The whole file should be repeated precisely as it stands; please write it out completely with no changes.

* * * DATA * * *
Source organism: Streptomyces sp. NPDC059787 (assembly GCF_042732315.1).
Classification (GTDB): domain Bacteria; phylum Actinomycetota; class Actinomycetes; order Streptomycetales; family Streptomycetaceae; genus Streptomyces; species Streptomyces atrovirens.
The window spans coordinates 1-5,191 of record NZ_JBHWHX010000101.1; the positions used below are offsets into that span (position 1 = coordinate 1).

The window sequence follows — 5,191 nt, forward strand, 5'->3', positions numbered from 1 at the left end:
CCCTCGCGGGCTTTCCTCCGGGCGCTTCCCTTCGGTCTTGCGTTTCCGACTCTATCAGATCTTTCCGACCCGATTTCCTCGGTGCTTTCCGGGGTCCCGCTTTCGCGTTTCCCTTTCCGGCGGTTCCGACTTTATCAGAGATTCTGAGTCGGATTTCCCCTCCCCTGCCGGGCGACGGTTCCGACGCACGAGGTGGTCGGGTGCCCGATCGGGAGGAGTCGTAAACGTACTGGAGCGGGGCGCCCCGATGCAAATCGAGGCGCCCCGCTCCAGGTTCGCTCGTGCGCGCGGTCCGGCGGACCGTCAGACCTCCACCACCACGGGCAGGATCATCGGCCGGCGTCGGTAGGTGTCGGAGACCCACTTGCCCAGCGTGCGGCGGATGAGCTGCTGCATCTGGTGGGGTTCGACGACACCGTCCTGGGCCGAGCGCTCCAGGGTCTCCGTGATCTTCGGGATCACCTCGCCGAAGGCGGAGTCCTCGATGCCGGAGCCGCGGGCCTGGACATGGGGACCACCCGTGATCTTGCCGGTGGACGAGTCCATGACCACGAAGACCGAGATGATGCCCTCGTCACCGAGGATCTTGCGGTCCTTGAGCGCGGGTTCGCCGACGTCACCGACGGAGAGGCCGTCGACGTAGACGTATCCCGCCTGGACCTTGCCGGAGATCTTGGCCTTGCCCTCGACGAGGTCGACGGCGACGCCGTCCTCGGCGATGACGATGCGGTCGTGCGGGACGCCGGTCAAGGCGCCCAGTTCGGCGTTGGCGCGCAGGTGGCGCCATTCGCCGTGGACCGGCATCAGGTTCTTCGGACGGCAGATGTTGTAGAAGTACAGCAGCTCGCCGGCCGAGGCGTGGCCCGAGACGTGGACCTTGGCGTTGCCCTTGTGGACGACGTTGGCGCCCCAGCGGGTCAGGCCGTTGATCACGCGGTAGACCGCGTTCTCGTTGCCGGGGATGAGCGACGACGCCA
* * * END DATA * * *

Source organism: Streptomyces sp. NPDC059787 (assembly GCF_042732315.1).
Classification (GTDB): domain Bacteria; phylum Actinomycetota; class Actinomycetes; order Streptomycetales; family Streptomycetaceae; genus Streptomyces; species Streptomyces atrovirens.
The window spans coordinates 1-5,191 of record NZ_JBHWHX010000101.1; the positions used below are offsets into that span (position 1 = coordinate 1).

The window sequence follows — 5,191 nt, forward strand, 5'->3', positions numbered from 1 at the left end:
CCCTCGCGGGCTTTCCTCCGGGCGCTTCCCTTCGGTCTTGCGTTTCCGACTCTATCAGATCTTTCCGACCCGATTTCCTCGGTGCTTTCCGGGGTCCCGCTTTCGCGTTTCCCTTTCCGGCGGTTCCGACTTTATCAGAGATTCTGAGTCGGATTTCCCCTCCCCTGCCGGGCGACGGTTCCGACGCACGAGGTGGTCGGGTGCCCGATCGGGAGGAGTCGTAAACGTACTGGAGCGGGGCGCCCCGATGCAAATCGAGGCGCCCCGCTCCAGGTTCGCTCGTGCGCGCGGTCCGGCGGACCGTCAGACCTCCACCACCACGGGCAGGATCATCGGCCGGCGTCGGTAGGTGTCGGAGACCCACTTGCCCAGCGTGCGGCGGATGAGCTGCTGCATCTGGTGGGGTTCGACGACACCGTCCTGGGCCGAGCGCTCCAGGGTCTCCGTGATCTTCGGGATCACCTCGCCGAAGGCGGAGTCCTCGATGCCGGAGCCGCGGGCCTGGACATGGGGACCACCCGTGATCTTGCCGGTGGACGAGTCCATGACCACGAAGACCGAGATGATGCCCTCGTCACCGAGGATCTTGCGGTCCTTGAGCGCGGGTTCGCCGACGTCACCGACGGAGAGGCCGTCGACGTAGACGTATCCCGCCTGGACCTTGCCGGAGATCTTGGCCTTGCCCTCGACGAGGTCGACGGCGACGCCGTCCTCGGCGATGACGATGCGGTCGTGCGGGACGCCGGTCAAGGCGCCCAGTTCGGCGTTGGCGCGCAGGTGGCGCCATTCGCCGTGGACCGGCATCAGGTTCTTCGGACGGCAGATGTTGTAGAAGTACAGCAGCTCGCCGGCCGAGGCGTGGCCCGAGACGTGGACCTTGGCGTTGCCCTTGTGGACGACGTTGGCGCCCCAGCGGGTCAGGCCGTTGATCACGCGGTAGACCGCGTTCTCGTTGCCGGGGATGAGCGACGACGCCA